I loved the above particularly for the play on rays of light being sheathed or having the potential to be chipped.  The narrator has found Cromwell at Christmas, in a dark room he keeps locked, mourning days gone by, the discarded nativity costumes and decorations.  It reinforces him as a family man, and the opposite of his own father, who beat him mercilessly (the opening line, as he is being beaten, is as memorable as Moby Dick’s).

Mantel at times playfully exploits, as in the quote below, this indistinct narrator.  Here she weaves in a dream of the future which reminded me of Alan Moore’s From Hell, where the Ripper imagines himself in a twentieth century office that he of course doesn’t recognise as such.  Is Mantel here giving Cromwell to muse on a digital future?

“Suppose within every book there is another book, and within every letter on every page another volume constantly unfolding; but these volumes take no space on the desk.  Suppose knowledge could be reduced to a quintessence, held within a picture, a sign, held within a place which is no place.”

These thoughts aren’t attributed to him, and there are many such asides that Mantel uses because they appear to unfold for us perspectives about Cromwell or perhaps by him.

There are far too many examples of how strong Mantel’s prose is to list here, barring a last one below.  The prose of course is in service to the story and the intimate events between the main characters that shape the wider events.  It’s something Mantel specifically points out at one point later in the book; how, among other things, the sigh of skin on skin in the bedchamber may rule the fortunes of kingdoms and whether or not they go to war.  Cromwell’s ascent, the moment of his upward spiral, comes when the King calls him and Gardiner to his quarters after an appalling nightmare.  Cromwell’s quick thinking interprets the dream inversely to the King’s frightened vision of his downfall, remaking it a vision of his authority to rule, a call to be bold.  It is a pivotal moment, a single conversation out of the blue in a bedchamber, that changes everything for him.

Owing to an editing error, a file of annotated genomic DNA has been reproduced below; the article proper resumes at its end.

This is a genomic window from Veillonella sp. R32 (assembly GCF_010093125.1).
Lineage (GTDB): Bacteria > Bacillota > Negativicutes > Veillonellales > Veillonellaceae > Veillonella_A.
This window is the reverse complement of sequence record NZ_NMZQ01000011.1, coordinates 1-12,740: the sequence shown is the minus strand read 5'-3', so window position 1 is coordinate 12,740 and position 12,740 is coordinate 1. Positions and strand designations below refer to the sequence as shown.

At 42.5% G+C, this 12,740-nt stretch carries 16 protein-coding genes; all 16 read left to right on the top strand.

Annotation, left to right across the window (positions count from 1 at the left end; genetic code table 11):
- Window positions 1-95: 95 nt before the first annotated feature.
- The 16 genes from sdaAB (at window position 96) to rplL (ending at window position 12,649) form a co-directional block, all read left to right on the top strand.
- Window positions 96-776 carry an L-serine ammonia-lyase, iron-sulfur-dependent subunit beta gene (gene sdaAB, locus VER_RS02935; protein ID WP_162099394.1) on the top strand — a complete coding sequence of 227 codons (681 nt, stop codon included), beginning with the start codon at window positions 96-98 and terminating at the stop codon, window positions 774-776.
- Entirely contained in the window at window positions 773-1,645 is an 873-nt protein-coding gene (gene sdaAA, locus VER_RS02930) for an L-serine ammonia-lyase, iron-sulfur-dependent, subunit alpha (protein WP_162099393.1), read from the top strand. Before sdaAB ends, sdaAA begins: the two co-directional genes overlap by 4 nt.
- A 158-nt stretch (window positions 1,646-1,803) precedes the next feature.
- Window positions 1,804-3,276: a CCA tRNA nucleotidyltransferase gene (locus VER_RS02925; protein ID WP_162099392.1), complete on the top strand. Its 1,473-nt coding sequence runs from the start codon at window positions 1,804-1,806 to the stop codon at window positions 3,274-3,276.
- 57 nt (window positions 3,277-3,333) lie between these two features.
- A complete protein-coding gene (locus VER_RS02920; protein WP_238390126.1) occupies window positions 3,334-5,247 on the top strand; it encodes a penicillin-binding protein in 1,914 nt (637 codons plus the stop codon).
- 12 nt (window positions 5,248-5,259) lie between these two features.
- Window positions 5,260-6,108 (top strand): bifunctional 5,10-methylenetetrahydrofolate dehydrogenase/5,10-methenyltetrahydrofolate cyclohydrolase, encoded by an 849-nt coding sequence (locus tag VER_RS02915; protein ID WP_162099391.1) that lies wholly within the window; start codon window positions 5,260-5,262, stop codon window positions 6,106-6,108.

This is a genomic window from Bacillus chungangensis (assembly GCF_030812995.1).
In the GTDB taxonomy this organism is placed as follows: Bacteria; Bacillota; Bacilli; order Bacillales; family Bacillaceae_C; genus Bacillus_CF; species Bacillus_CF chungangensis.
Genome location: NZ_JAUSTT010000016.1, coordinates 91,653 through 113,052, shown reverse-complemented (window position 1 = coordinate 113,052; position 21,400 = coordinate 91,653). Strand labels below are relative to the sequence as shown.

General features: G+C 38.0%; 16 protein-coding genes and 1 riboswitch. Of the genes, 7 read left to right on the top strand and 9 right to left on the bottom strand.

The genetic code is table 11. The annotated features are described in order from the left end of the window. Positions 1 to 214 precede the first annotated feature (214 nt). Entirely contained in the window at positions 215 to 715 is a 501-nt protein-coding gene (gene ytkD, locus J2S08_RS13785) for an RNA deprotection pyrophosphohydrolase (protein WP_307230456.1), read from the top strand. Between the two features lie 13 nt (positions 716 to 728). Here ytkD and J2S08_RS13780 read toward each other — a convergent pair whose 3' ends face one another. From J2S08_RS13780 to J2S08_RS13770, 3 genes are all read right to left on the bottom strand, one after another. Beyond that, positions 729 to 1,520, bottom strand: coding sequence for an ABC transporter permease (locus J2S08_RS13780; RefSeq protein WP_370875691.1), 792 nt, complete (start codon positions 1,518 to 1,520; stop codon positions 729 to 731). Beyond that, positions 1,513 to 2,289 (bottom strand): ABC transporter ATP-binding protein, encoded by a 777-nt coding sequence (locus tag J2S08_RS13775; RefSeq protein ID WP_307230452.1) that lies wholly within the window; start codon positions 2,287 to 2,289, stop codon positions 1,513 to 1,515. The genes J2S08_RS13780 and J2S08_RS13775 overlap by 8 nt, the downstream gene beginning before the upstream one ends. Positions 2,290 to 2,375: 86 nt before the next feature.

I am sure that every other serious writer of historical fiction has to work incredibly hard on their research.  This post may betray my lack of such reading before Wolf Hall, but Mantel’s command of the research, the nuanced ways in which it is referenced in these conversations and thoughts of Cromwell embeds the reader solidly in the houses and streets and crowds of this novel.  The command she has of the place, the milieu of the story, is expressed easily, again, as though she is a contemporary, an effect that reinforces my view of the narration.  These are hard yards for any writer.  The outcome can rarely be so exquisite.

I’ll leave this post with the most perfect description of England, then or now, I’ve ever read.  It can fuck off and all…

“Who will swear the hobs and boggarts who live in the hedges and the hollow trees, and the wild men who hide in the woods?  Who will swear the saints in their niches, and the spirits that cluster at holy wells rustling like fallen leaves, and the miscarried infants dug into unconsecrated ground: all those unseen dead who hover around forges and village hearths, trying to warm their bare bones?  For they too are his countrymen: the generations of the uncounted dead, breathing through the living, stealing their light from them, the bloodless ghosts of lord and knave, nun and whore, the ghosts of priest and friar that feed on living England and suck the substance from the future.”